Blogs

Published At Last Updated At
Riddhesh-Profile
Riddhesh GanatraFounder, Code-Bauthor linkedin

Since the first release of ChatGpt 3.0, infact, even before that, the buzz around machine learning models, generative AI and its tremendous potential for business & commercial applications was quite widespread.

As with any new piece of the technology or innovation, investors have been consistently trying to identify ways to create shareholder value by identifying profitable endeavours in the Artificial intelligence space and those who can leverage the new technology to maximize business outcomes.

As we've seen in the past however, investments aren't always distributed equitably. In fact, in many cases the investment decisions seem quite questionable and in rare cases, are seemingly made based on a superficial understanding of impact the technology is creating on the business.

Historically, we've experienced this same phenomenon with the dotcom bubble during the early 2000s, where any business that was merely associated with internet could easily raise huge sums of money from unsuspecting investors with deep pockets who were keen to jump onto the "next big thing" instead of making sound investment decisions.

This phenomenon resulted in the demise of many internet startups but paved the way to several more in the future, many of which are behemoths today.

We are hearing similar stores with Artificial intelligence today, wherein companies that are associated with machine learning and artificial intelligence are likely to be valued far higher that what is justifiable from a business standpoint.

But these stories are anecdotal and not exactly representative of the actual investment landscape in tech.

So we drilled down the numbers behind investments done in 2024 so far, and how many of them were ploughed into Artificial intelligence and how many of them weren't.

Research Methodology

Our research methodology was rather straightforward and relied heavily on collating data from multiple platforms, web-scraping and a bit of SQL.

Here's the step-by-step methodology

  1. Firstly, we collected funding data from Crunchbase and Apollo.io on companies who've received Equity Funding only in 2024 so far (uptil 15th of May)
  2. We them compiled this data, deduplicated it, cleaned it and ordered it
  3. Quite a few fund raises were from investment firms themselves in order to invest in other companies subsequently. In order to ensure consistency with the data, we excluded these fundraises altogether
  4. We were then left with a dataset that only included last-mile investments made directly to the beneficiary company
  5. Lastly, we scraped the company website, associated press articles, and official LinkedIn page to identify which of these firms mentioned any of - "generative AI", "artifical Intelligence", "machine learning" and other phrases associated with AI

Key Insights

What we learnt was a mix of surprises and affirmations to what was already well known.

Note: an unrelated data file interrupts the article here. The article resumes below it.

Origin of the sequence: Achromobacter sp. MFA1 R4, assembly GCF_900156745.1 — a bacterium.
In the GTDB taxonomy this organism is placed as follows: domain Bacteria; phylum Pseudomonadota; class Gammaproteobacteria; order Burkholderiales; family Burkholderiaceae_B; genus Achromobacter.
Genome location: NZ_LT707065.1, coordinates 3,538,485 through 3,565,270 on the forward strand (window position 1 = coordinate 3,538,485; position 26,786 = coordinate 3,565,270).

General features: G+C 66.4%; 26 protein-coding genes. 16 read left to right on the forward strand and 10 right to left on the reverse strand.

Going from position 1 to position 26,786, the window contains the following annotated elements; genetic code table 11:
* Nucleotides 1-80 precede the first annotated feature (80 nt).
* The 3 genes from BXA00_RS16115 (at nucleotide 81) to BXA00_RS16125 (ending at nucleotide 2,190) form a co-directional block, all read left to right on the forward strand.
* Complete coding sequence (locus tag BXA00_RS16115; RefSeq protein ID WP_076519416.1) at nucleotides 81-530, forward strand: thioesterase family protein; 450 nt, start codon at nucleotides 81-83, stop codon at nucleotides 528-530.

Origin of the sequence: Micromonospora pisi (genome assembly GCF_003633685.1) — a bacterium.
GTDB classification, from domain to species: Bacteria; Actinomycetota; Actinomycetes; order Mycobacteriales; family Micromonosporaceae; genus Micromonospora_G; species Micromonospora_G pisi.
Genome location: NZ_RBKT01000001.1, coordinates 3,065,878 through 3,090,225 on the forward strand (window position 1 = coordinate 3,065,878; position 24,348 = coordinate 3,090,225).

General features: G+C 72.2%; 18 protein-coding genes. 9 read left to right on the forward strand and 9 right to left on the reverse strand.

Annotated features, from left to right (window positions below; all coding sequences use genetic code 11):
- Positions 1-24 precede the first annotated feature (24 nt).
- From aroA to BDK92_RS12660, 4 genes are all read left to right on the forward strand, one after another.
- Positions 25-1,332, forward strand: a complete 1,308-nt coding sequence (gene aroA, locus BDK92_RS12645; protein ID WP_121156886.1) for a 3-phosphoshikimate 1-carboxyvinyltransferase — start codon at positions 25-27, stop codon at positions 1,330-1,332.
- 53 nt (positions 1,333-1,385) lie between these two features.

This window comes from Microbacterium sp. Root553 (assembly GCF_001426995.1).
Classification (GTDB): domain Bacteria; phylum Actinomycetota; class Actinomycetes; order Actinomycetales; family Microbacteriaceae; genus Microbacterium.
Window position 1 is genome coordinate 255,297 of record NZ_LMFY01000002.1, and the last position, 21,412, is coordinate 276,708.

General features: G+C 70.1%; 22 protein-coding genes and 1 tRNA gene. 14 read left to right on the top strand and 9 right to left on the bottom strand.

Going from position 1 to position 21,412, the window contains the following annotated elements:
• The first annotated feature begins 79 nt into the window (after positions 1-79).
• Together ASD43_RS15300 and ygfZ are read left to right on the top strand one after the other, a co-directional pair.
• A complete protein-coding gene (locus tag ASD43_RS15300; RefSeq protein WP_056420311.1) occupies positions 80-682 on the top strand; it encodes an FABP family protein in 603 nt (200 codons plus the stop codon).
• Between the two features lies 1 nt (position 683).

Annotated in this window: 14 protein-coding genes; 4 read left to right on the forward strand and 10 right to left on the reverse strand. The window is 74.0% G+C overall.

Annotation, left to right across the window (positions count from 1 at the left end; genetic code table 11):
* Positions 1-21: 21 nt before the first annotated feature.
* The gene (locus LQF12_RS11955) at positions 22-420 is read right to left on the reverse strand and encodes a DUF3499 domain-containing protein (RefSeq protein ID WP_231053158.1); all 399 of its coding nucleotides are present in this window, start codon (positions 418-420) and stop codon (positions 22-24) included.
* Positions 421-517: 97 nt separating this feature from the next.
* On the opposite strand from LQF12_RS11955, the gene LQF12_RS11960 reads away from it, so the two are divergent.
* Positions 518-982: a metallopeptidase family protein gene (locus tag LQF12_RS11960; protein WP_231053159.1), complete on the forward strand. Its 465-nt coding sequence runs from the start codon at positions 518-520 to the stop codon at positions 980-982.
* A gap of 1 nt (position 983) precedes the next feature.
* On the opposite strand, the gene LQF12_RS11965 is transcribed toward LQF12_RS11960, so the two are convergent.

See the numbers for yourself below.

Number of Companies Funded

Surprisingly, only 30% of companies that were funded had an element of "AI" mentioned around their product/service.

The rest of the 70% businesses spanned both tech and non-tech business models but were devoid of any element of AI in their services or business processes.

Thus underscoring the importance of innovation without necessarily jumping on the trends.

*** INSERT GRAPH HERE**

Total Funding

While the insights from the # of companies funded is fairly straightforward, to get a more lucid picture of the funding landscape, we should be looking at the total funding numbers.

We can see clearly that the absolute funding numbers are quite skewed towards AI-first startups, indicating a high-level of confidence within the investment community when it comes to AI-led startups.

**** Insert Another Image Here ****

Which industries were the Non-AI companies from?

Funded companies that weren't in AI were from a whole range of other industries with no consistent pattern, except that they identified a potential for business innovation without necessarily relying too heavily on modern technology.

We've listed them below.

*** Insert One Graph Here**

** Insert Another Graph Here**

Are the investments wise?

Like we mentioned in the beginning of the article, it seems quite likely that most investments into generative-AI based startups are likely to not yield the expected ROI.

However, investment decisions can be rational and like in the case of the dot com bubble, it's likely that investors will continue to inflate the valuations of these startups citing future potential instead of Justifiable revenue growth.

Some companies, undoubtedly, will emerge as the very leaders and pioneers in leveraging this technology for tangible benefits and with justifiable business results.

Similarly, there certainly will be a few bad apples who can hardly justify any commercial benefit of the technology, or worse, who don't leverage any form of artificial at all.

In 2024, there have been instances where companies misrepresented their involvement with AI to attract investors, a practice often referred to as "AI washing." The SEC has taken action against such deceptive practices.

For example, the SEC charged Delphia (USA) Inc. and Global Predictions Inc. with making false and misleading statements about their use of AI.

These firms claimed to use advanced AI technologies to attract investments, but investigations revealed they did not possess the AI capabilities they touted.

Delphia falsely advertised the use of AI for investment predictions, while Global Predictions falsely claimed to be the first regulated AI financial advisor and offered AI-driven forecasts without actually using such technologies​ (SEC.gov)​.